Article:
Trisha A. v. Department of Child safety/l.A./l.A.

IN THE SUPREME COURT OF THE STATE OF ARIZONA TRISHA A., Appellant, v. DEPARTMENT OF CHILD SAFETY, L.A., L.A., Appellees. No. CV-18-0178-PR Filed August 15, 2019 Appeal from the Superior Court in Maricopa County The Honorable Arthur T. Anderson, Judge No. JD529230 AFFIRMED Opinion of the Court of Appeals, Division One 245 Ariz. 24 (App. 2018) VACATED COUNSEL: Sabrina Ayers Fisher, Maricopa County Public Advocate, Suzanne M. Nicholls (argued), Deputy Public Advocate, Mesa, Attorneys for Trisha A. Mark Brnovich, Arizona Attorney General, O.H. Skinner, Solicitor General, Brunn W. Roysden III, Division Chief Counsel, Appeals and Constitutional Litigation Division, JoAnn Falgout (argued), Assistant Attorney General, Phoenix, Attorneys for Department of Child Safety TRISHA A. V. DCS/L.A./L.A. Opinion of the Court JUSTICE LOPEZ authored the opinion of the Court, in which CHIEF JUSTICE BRUTINEL, VICE CHIEF JUSTICE TIMMER, and JUSTICES GOULD, BALES (RETIRED), and PELANDER (RETIRED) joined. JUSTICE BOLICK dissented. JUSTICE LOPEZ, opinion of the Court: ¶1 We consider whether a parent must provide evidence of a “meritorious defense” to succeed on a Rule 46(E) motion to set aside a severance judgment following a Rule 64(C) acceleration of a final adjudication as a result of a missed initial hearing, pretrial conference, or status conference. See Ariz. R.P. Juv. Ct. 46(E) , 64(C). We hold Rule 46(E) requires evidence of a meritorious defense. I. ¶2 Trisha A. (“Mother”) is the mother of two minor children. On September 9, 2015, Mother was hospitalized for substance abuse treatment for heroin and methamphetamine use. Four days later, Mother left the hospital against medical advice without completing the treatment program. That day, the Department of Child Safety (“DCS”) took custody of her two children, placed them with their maternal grandmother, and filed a dependency action, alleging the children were dependent due to Mother’s substance abuse and neglect. On September 22, over Mother’s objection, the juvenile court found the children dependent. ¶3 Over the next eleven months, DCS offered Mother services to help her achieve sobriety and to reunify her with her children, including substance abuse testing and treatment, parent-aide services, and visitation with the children. However, Mother shunned the substance abuse testing and treatment, failed to achieve sobriety, missed most of the parent-aide sessions and many visits with her children, and failed to maintain contact with the DCS case manager. ¶4 On August 3, 2016, nearly a year after the dependency determination, DCS filed a petition to sever Mother’s parental rights on the grounds of abandonment, substance abuse, and out-of-home placement. See A.R.S. § 8-533(B)(1), (3), (8)(a). As part of the proceedings, Mother received and signed a “Notice of Parental Termination Action,” notifying her that failure to appear at certain proceedings could result in the court finding she had waived her legal rights and admitted the grounds against her and proceeding in her absence with a final termination adjudication hearing. 2 TRISHA A. V. DCS/L.A./L.A. Opinion of the Court ¶5 Mother appeared at her initial severance hearing and initial mediation but, despite notice, failed to appear for ...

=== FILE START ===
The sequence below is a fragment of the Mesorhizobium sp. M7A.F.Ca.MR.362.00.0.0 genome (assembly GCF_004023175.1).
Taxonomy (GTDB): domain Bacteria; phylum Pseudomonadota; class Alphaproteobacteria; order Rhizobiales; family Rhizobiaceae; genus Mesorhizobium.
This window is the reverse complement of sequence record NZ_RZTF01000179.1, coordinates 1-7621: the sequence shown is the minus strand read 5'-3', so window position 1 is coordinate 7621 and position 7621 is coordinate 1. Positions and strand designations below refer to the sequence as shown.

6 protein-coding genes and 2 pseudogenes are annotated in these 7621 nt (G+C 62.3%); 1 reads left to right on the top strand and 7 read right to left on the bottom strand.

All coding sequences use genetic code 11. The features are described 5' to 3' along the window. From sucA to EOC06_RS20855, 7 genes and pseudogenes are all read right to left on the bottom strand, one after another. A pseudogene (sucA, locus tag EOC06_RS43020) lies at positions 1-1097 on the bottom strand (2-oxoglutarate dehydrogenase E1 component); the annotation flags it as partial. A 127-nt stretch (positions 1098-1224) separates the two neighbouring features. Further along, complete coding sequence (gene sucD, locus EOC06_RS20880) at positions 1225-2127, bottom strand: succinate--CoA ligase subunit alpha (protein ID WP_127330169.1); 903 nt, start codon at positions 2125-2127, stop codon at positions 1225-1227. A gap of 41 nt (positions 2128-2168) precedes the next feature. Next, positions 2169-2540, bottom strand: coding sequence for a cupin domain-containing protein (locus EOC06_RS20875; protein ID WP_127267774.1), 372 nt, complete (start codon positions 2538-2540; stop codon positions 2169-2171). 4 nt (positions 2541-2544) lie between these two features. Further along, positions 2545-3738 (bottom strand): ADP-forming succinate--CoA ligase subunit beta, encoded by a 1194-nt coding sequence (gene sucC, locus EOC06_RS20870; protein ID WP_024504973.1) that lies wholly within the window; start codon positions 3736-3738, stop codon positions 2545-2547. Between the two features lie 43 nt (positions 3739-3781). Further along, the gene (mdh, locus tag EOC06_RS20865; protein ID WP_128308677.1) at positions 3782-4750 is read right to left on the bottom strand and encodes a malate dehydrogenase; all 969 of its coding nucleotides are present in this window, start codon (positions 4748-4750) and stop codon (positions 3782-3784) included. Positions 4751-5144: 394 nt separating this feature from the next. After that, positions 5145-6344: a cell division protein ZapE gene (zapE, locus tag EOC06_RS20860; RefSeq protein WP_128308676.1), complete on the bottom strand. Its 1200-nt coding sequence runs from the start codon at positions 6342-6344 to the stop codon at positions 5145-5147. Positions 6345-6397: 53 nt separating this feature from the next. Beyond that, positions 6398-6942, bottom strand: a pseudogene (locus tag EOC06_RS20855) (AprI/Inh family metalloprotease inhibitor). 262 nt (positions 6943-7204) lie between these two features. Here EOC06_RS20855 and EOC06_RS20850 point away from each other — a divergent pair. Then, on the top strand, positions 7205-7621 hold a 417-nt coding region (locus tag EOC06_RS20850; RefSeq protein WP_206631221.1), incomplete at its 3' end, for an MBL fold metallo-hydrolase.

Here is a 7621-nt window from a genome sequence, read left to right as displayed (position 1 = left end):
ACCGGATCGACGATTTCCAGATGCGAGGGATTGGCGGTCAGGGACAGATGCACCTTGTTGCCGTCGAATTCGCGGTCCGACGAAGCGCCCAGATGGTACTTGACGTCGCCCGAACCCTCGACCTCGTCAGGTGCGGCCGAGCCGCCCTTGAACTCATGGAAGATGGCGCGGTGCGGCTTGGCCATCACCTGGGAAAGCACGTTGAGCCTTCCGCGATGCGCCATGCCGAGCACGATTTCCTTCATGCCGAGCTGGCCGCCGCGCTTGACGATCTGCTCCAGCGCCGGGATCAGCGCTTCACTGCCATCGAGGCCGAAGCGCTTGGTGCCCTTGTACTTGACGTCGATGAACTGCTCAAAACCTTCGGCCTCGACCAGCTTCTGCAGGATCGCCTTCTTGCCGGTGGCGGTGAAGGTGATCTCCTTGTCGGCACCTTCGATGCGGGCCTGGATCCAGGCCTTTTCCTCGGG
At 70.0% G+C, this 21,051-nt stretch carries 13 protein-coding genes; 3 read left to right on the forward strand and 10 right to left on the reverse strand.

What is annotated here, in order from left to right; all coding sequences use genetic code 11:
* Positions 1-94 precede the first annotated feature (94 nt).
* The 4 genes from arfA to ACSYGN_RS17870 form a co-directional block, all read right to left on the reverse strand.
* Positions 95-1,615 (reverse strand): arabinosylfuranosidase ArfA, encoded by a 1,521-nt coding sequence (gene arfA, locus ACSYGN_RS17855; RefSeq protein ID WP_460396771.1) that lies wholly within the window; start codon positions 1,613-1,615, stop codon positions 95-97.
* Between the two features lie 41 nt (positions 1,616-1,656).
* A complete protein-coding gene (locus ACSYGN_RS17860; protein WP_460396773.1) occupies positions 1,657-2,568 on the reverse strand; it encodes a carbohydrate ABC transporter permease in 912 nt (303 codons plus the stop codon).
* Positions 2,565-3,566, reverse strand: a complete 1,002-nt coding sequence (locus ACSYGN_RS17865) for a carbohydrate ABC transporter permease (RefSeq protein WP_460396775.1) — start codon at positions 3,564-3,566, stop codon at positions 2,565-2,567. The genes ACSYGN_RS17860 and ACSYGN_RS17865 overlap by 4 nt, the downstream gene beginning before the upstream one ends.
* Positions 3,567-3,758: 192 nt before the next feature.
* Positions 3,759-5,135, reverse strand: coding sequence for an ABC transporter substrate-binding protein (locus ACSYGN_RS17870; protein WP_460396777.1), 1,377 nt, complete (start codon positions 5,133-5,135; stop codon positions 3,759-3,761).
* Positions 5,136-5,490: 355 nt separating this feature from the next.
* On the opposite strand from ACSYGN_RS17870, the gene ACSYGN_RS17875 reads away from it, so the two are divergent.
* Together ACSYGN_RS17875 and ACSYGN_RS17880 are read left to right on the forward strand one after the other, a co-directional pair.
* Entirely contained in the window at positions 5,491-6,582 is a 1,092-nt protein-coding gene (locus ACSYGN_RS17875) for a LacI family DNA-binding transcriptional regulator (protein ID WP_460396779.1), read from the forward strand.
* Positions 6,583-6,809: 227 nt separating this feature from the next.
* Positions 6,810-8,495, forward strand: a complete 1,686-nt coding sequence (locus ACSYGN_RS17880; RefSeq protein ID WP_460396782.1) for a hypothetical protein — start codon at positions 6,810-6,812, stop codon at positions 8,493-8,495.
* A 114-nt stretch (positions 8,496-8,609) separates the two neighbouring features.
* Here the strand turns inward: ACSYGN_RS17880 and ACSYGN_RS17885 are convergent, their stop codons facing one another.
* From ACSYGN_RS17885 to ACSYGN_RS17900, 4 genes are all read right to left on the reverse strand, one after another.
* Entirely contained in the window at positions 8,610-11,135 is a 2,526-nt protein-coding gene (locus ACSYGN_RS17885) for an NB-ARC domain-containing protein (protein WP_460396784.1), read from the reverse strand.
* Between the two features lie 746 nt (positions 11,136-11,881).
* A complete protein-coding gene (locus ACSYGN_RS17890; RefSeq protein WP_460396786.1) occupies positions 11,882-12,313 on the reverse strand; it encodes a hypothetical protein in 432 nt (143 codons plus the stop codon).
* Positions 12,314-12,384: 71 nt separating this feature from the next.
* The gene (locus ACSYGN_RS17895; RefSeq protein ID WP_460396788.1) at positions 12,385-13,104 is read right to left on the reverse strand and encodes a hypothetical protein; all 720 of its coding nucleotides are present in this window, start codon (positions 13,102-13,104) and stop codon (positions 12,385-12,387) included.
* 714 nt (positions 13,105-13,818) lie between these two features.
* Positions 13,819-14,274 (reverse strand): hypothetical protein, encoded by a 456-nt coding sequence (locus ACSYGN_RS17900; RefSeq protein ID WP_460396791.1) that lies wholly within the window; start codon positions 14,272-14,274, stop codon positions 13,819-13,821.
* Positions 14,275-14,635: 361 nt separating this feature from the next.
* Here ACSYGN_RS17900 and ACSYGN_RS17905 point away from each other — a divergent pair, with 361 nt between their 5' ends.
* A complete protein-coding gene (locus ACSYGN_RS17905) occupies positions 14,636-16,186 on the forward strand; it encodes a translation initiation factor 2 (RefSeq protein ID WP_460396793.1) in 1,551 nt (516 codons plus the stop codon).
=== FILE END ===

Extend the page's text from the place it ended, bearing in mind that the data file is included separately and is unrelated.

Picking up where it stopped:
Original document
Source: All recent Immigration Decisions In All the U.S. Courts of Appeals